The data bus preferably is a two-way bus to which the operating buttons of the telephone answering device are also coupled. The operating buttons are coupled to the bus without the use of an interfacing latches. Blocking diodes coupled between the buttons and the bus prevent the buttons from affecting the bus during operation of any of the other peripheral components. The buttons are electrically coupled in a matrix of rows and columns. The row outputs are coupled to the data bus and the columns are coupled to separate ports of the microprocessor. At predetermined intervals, all latches are disenabled and each column is individually set to a first state while the remaining columns remain in a second state. The rows (i.e., the data bus bits) are then scanned by the microprocessor in order to determine the state of all of the buttons. All latches are not enabled during the interval when the buttons are scanned.
FIG. 1 is a partial block and partial schematic diagram illustrating one particular embodiment of the internal bus structure of the present invention.
FIG. 1 is a generalized block diagram showing the internal components of an exemplary telephone answering device. Digital controller 12 is a microprocessor programmed to operate the telephone answering device responsive to a limited number of parameters selected by the user through a series of input buttons, switches and/or keys (hereinafter buttons). The collection of input buttons is shown in FIG. 1 at 14. A telephone answering device typically will comprise buttons for allowing the user to select various different operating modes such as answer mode, playback mode, rewind, fast forward, voice memo, and erase. The operator also may be allowed to set the number of rings before the answering device lifts the switch hook, to turn the device on from a remote telephone, to listen to messages from a remote telephone, etc. In accordance with its programming and the data input to it through the buttons, the microprocessor controller 12 controls the various peripheral components of the answering machine so as to cause the components to operate as needed. Such peripheral components may include, for instance, an LCD display 16 which is controlled by an associated LCD display controller 18, indicator lights 20 and 21 for indicating the mode of operation of the device and an audio controller 22 for directing audio signals such as, for instance, from a telephone line 23 to the recorder 25 or vice versa.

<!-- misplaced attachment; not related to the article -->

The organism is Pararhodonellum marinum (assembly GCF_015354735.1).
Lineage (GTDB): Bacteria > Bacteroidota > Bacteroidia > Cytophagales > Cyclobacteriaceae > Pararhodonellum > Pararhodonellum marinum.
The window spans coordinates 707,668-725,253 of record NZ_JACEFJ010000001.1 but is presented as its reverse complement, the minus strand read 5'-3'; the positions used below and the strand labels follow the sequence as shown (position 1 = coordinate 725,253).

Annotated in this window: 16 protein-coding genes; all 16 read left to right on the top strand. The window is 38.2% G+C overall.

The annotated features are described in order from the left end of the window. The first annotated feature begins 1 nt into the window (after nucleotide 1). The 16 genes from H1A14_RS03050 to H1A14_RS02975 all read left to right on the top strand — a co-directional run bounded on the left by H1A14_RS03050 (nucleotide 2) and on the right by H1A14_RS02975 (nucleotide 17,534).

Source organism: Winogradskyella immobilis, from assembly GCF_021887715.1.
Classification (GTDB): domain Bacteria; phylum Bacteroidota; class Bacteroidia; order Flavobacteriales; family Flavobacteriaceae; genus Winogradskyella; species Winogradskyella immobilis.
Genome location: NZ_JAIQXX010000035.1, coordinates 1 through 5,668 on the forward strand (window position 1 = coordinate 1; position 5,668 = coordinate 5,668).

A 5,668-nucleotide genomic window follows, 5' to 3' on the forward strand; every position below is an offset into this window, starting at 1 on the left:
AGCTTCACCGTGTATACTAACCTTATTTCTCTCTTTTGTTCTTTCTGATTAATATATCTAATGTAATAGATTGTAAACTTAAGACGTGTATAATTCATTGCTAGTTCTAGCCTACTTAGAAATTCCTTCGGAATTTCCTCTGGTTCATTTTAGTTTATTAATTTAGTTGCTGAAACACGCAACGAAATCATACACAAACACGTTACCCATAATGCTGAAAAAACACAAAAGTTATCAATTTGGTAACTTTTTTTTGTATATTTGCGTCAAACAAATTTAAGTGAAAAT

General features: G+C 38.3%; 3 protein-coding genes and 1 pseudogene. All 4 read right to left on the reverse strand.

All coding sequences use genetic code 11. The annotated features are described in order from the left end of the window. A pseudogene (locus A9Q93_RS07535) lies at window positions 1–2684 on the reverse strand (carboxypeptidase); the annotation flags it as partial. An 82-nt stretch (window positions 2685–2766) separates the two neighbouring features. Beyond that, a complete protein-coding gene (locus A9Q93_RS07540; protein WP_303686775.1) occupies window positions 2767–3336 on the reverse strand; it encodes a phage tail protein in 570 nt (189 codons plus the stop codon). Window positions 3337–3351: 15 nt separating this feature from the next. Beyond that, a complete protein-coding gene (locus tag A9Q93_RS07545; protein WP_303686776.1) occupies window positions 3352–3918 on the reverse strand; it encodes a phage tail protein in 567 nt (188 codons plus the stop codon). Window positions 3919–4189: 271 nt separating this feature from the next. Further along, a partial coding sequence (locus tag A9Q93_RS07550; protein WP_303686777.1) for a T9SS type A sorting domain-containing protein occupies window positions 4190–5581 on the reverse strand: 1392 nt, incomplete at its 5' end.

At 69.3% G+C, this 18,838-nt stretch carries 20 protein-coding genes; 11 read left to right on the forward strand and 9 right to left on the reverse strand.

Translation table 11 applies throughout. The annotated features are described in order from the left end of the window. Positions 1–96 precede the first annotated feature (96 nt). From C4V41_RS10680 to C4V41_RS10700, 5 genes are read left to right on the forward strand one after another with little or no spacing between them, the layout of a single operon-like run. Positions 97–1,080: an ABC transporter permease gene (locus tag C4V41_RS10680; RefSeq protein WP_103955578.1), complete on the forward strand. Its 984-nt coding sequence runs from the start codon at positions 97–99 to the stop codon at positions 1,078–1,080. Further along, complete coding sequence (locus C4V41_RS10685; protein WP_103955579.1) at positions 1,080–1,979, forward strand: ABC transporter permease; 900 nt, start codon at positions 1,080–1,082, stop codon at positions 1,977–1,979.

In the present invention, each of these peripheral components is coupled to receive data and/or instructions from the controller 12 over a data/instruction bus 32 through an associated latch. For instance, latch 24 is associated with the LCD 16 and LCD controller 18, latch 26 is associated with audio controller 22 and latch 30 is associated with indicator lights 20 and 21. Each latch 24, 26 and 30 has an enable input coupled to a separate port of the microprocessor 12.
In at least one preferred embodiment, communication between the controller 12 and the peripheral components (18, 20, 21, 26) is performed over a four bit data/instruction bus 32 comprising bits D0-D3. Each latch 24, 26 and 30 is coupled to receive data and/or instructions over the bus 32. Each latch, however, only passes data through to the corresponding peripheral component when its ENABLE input (clock input) is asserted. One port of microprocessor 12 is dedicated to each latch and is coupled to the ENABLE input of the latch. For instance, as shown in FIG. 1, port P0 of microprocessor 12 is coupled to latch enable input 26a of latch 26, port P1 is coupled to latch enable input 24a of latch 24, and port P2 is coupled to latch enable input 30a of latch 30. As will be discussed in detail herein, ports P3-P6 receive data from the buttons 14.
When the microprocessor must control a particular device, it places the necessary data on the data bus 32 and places an enable signal at the port, P0, P1 or P2, corresponding to the latch of the peripheral component for which the data is intended. In this manner, the data is received by only one peripheral component through the enabled latch while the remaining peripheral components are not affected by the data because their latches are not enabled. Accordingly data cannot pass through those latches to the corresponding peripheral component. Depending on the particular peripheral component, anywhere from one to all of the bits of the data bus may be used to provide relevant data or instructions.
Further, it should be understood that the data contained in any one or more bits of the bus 32 at any given time may comprise data and/or instruction bits depending on the particular peripheral component. For instance, any information sent to latch 30 for controlling indicator lights 20 and 21 would comprise purely instructions and no data (e.g., turn light 20 on and make light 21 blink intermittently).